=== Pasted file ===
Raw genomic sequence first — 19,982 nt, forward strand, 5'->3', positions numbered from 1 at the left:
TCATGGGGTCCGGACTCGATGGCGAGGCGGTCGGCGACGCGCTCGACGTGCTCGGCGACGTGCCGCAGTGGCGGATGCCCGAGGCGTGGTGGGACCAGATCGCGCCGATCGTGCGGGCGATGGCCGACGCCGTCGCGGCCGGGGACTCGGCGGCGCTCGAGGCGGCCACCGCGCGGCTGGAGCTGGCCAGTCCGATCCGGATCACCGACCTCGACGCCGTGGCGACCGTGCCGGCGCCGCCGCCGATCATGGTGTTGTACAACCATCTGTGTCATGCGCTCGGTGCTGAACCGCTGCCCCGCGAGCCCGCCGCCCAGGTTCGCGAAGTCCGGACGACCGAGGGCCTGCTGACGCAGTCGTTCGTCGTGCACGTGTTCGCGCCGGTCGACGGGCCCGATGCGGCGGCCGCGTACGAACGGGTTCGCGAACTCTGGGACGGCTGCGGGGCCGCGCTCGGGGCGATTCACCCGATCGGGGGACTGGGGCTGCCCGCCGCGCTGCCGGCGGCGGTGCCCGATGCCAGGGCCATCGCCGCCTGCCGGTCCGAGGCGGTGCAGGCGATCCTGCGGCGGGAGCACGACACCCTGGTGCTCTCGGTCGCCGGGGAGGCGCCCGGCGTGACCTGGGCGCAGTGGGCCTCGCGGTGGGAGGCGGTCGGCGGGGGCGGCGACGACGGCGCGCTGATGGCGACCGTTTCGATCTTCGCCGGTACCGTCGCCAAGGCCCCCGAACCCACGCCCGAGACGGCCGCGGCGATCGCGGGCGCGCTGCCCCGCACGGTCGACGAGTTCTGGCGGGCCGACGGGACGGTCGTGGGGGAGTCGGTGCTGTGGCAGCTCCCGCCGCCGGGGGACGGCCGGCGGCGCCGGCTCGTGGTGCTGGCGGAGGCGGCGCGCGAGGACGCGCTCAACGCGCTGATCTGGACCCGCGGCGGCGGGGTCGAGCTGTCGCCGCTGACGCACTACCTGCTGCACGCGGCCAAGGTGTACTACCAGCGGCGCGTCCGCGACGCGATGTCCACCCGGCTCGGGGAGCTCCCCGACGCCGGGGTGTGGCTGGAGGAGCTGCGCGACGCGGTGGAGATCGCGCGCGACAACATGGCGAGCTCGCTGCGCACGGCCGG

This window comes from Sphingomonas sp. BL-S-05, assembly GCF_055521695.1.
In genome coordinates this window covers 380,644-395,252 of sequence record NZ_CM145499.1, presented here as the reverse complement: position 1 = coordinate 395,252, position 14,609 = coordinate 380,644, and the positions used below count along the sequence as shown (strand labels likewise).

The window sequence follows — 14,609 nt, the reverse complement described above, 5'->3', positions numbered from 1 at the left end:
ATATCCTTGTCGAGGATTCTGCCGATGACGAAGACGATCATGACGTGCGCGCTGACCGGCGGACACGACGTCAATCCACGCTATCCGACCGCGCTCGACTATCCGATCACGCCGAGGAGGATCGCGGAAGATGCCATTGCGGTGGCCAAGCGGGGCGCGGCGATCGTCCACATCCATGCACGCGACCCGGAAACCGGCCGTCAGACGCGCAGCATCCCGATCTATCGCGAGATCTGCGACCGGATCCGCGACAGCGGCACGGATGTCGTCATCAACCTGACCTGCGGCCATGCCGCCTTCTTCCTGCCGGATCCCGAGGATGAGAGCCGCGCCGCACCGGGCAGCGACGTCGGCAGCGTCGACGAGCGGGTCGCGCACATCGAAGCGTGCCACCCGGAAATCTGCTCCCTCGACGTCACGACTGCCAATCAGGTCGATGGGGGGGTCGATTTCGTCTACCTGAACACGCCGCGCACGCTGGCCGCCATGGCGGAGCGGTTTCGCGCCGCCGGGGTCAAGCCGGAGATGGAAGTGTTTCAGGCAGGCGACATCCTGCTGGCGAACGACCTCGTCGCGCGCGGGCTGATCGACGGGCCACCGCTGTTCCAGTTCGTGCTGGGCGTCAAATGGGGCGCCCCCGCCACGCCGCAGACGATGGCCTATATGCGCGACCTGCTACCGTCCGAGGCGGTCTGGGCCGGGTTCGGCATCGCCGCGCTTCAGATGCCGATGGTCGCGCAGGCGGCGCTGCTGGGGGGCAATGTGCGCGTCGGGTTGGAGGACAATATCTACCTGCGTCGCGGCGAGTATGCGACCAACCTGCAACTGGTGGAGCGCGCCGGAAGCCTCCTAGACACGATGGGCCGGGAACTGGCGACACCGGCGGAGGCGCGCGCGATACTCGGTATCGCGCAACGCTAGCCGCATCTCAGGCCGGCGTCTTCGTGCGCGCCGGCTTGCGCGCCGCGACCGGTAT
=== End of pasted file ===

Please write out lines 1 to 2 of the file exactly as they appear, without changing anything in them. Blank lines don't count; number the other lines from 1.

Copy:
Raw genomic sequence first — 19,982 nt, forward strand, 5'->3', positions numbered from 1 at the left:
TCATGGGGTCCGGACTCGATGGCGAGGCGGTCGGCGACGCGCTCGACGTGCTCGGCGACGTGCCGCAGTGGCGGATGCCCGAGGCGTGGTGGGACCAGATCGCGCCGATCGTGCGGGCGATGGCCGACGCCGTCGCGGCCGGGGACTCGGCGGCGCTCGAGGCGGCCACCGCGCGGCTGGAGCTGGCCAGTCCGATCCGGATCACCGACCTCGACGCCGTGGCGACCGTGCCGGCGCCGCCGCCGATCATGGTGTTGTACAACCATCTGTGTCATGCGCTCGGTGCTGAACCGCTGCCCCGCGAGCCCGCCGCCCAGGTTCGCGAAGTCCGGACGACCGAGGGCCTGCTGACGCAGTCGTTCGTCGTGCACGTGTTCGCGCCGGTCGACGGGCCCGATGCGGCGGCCGCGTACGAACGGGTTCGCGAACTCTGGGACGGCTGCGGGGCCGCGCTCGGGGCGATTCACCCGATCGGGGGACTGGGGCTGCCCGCCGCGCTGCCGGCGGCGGTGCCCGATGCCAGGGCCATCGCCGCCTGCCGGTCCGAGGCGGTGCAGGCGATCCTGCGGCGGGAGCACGACACCCTGGTGCTCTCGGTCGCCGGGGAGGCGCCCGGCGTGACCTGGGCGCAGTGGGCCTCGCGGTGGGAGGCGGTCGGCGGGGGCGGCGACGACGGCGCGCTGATGGCGACCGTTTCGATCTTCGCCGGTACCGTCGCCAAGGCCCCCGAACCCACGCCCGAGACGGCCGCGGCGATCGCGGGCGCGCTGCCCCGCACGGTCGACGAGTTCTGGCGGGCCGACGGGACGGTCGTGGGGGAGTCGGTGCTGTGGCAGCTCCCGCCGCCGGGGGACGGCCGGCGGCGCCGGCTCGTGGTGCTGGCGGAGGCGGCGCGCGAGGACGCGCTCAACGCGCTGATCTGGACCCGCGGCGGCGGGGTCGAGCTGTCGCCGCTGACGCACTACCTGCTGCACGCGGCCAAGGTGTACTACCAGCGGCGCGTCCGCGACGCGATGTCCACCCGGCTCGGGGAGCTCCCCGACGCCGGGGTGTGGCTGGAGGAGCTGCGCGACGCGGTGGAGATCGCGCGCGACAACATGGCGAGCTCGCTGCGCACGGCCGG